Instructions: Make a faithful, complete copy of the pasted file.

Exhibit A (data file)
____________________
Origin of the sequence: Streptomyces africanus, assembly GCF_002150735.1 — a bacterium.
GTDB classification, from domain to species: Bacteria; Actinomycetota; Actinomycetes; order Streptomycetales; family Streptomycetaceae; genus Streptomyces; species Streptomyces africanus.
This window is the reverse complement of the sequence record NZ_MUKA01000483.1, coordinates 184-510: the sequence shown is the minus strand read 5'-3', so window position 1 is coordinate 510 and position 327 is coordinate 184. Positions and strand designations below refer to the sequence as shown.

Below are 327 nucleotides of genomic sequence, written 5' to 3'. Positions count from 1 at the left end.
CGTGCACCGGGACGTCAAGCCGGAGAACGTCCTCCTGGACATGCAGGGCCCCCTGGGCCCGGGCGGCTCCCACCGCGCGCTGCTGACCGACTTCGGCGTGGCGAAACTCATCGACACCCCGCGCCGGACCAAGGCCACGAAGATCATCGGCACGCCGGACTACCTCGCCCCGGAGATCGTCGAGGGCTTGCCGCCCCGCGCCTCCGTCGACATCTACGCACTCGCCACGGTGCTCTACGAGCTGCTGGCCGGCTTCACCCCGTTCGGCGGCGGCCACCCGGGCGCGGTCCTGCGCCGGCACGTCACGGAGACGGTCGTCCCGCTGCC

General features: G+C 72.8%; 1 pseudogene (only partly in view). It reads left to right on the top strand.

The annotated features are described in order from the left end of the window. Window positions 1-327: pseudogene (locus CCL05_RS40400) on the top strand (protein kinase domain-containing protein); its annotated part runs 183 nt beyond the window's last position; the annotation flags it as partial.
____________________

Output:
Origin of the sequence: Streptomyces africanus, assembly GCF_002150735.1 — a bacterium.
GTDB classification, from domain to species: Bacteria; Actinomycetota; Actinomycetes; order Streptomycetales; family Streptomycetaceae; genus Streptomyces; species Streptomyces africanus.
This window is the reverse complement of the sequence record NZ_MUKA01000483.1, coordinates 184-510: the sequence shown is the minus strand read 5'-3', so window position 1 is coordinate 510 and position 327 is coordinate 184. Positions and strand designations below refer to the sequence as shown.

Below are 327 nucleotides of genomic sequence, written 5' to 3'. Positions count from 1 at the left end.
CGTGCACCGGGACGTCAAGCCGGAGAACGTCCTCCTGGACATGCAGGGCCCCCTGGGCCCGGGCGGCTCCCACCGCGCGCTGCTGACCGACTTCGGCGTGGCGAAACTCATCGACACCCCGCGCCGGACCAAGGCCACGAAGATCATCGGCACGCCGGACTACCTCGCCCCGGAGATCGTCGAGGGCTTGCCGCCCCGCGCCTCCGTCGACATCTACGCACTCGCCACGGTGCTCTACGAGCTGCTGGCCGGCTTCACCCCGTTCGGCGGCGGCCACCCGGGCGCGGTCCTGCGCCGGCACGTCACGGAGACGGTCGTCCCGCTGCC

General features: G+C 72.8%; 1 pseudogene (only partly in view). It reads left to right on the top strand.

The annotated features are described in order from the left end of the window. Window positions 1-327: pseudogene (locus CCL05_RS40400) on the top strand (protein kinase domain-containing protein); its annotated part runs 183 nt beyond the window's last position; the annotation flags it as partial.